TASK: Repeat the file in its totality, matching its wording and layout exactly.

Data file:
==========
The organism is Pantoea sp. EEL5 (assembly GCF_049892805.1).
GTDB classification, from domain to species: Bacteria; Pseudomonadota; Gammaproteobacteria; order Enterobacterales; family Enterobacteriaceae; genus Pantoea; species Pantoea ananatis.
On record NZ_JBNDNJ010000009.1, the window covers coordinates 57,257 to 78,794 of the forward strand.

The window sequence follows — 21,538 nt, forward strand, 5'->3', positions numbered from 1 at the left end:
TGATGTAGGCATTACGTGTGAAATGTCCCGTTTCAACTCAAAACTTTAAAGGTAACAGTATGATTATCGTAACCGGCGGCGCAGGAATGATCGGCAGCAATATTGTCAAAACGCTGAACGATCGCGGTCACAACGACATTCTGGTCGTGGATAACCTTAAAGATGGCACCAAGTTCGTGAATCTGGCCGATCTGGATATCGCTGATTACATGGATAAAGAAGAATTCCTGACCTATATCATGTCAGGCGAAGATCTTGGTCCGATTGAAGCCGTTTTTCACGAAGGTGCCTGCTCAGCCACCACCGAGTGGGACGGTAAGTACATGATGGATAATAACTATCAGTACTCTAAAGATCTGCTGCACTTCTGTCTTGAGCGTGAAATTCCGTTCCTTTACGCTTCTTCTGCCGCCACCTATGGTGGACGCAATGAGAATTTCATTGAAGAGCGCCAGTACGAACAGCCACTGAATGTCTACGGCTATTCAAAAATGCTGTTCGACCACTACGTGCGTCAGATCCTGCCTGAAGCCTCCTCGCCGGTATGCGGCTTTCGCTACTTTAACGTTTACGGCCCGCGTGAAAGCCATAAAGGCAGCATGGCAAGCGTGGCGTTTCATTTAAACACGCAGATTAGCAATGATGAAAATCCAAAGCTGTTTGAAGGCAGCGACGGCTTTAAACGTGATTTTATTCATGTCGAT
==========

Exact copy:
The organism is Pantoea sp. EEL5 (assembly GCF_049892805.1).
GTDB classification, from domain to species: Bacteria; Pseudomonadota; Gammaproteobacteria; order Enterobacterales; family Enterobacteriaceae; genus Pantoea; species Pantoea ananatis.
On record NZ_JBNDNJ010000009.1, the window covers coordinates 57,257 to 78,794 of the forward strand.

The window sequence follows — 21,538 nt, forward strand, 5'->3', positions numbered from 1 at the left end:
TGATGTAGGCATTACGTGTGAAATGTCCCGTTTCAACTCAAAACTTTAAAGGTAACAGTATGATTATCGTAACCGGCGGCGCAGGAATGATCGGCAGCAATATTGTCAAAACGCTGAACGATCGCGGTCACAACGACATTCTGGTCGTGGATAACCTTAAAGATGGCACCAAGTTCGTGAATCTGGCCGATCTGGATATCGCTGATTACATGGATAAAGAAGAATTCCTGACCTATATCATGTCAGGCGAAGATCTTGGTCCGATTGAAGCCGTTTTTCACGAAGGTGCCTGCTCAGCCACCACCGAGTGGGACGGTAAGTACATGATGGATAATAACTATCAGTACTCTAAAGATCTGCTGCACTTCTGTCTTGAGCGTGAAATTCCGTTCCTTTACGCTTCTTCTGCCGCCACCTATGGTGGACGCAATGAGAATTTCATTGAAGAGCGCCAGTACGAACAGCCACTGAATGTCTACGGCTATTCAAAAATGCTGTTCGACCACTACGTGCGTCAGATCCTGCCTGAAGCCTCCTCGCCGGTATGCGGCTTTCGCTACTTTAACGTTTACGGCCCGCGTGAAAGCCATAAAGGCAGCATGGCAAGCGTGGCGTTTCATTTAAACACGCAGATTAGCAATGATGAAAATCCAAAGCTGTTTGAAGGCAGCGACGGCTTTAAACGTGATTTTATTCATGTCGAT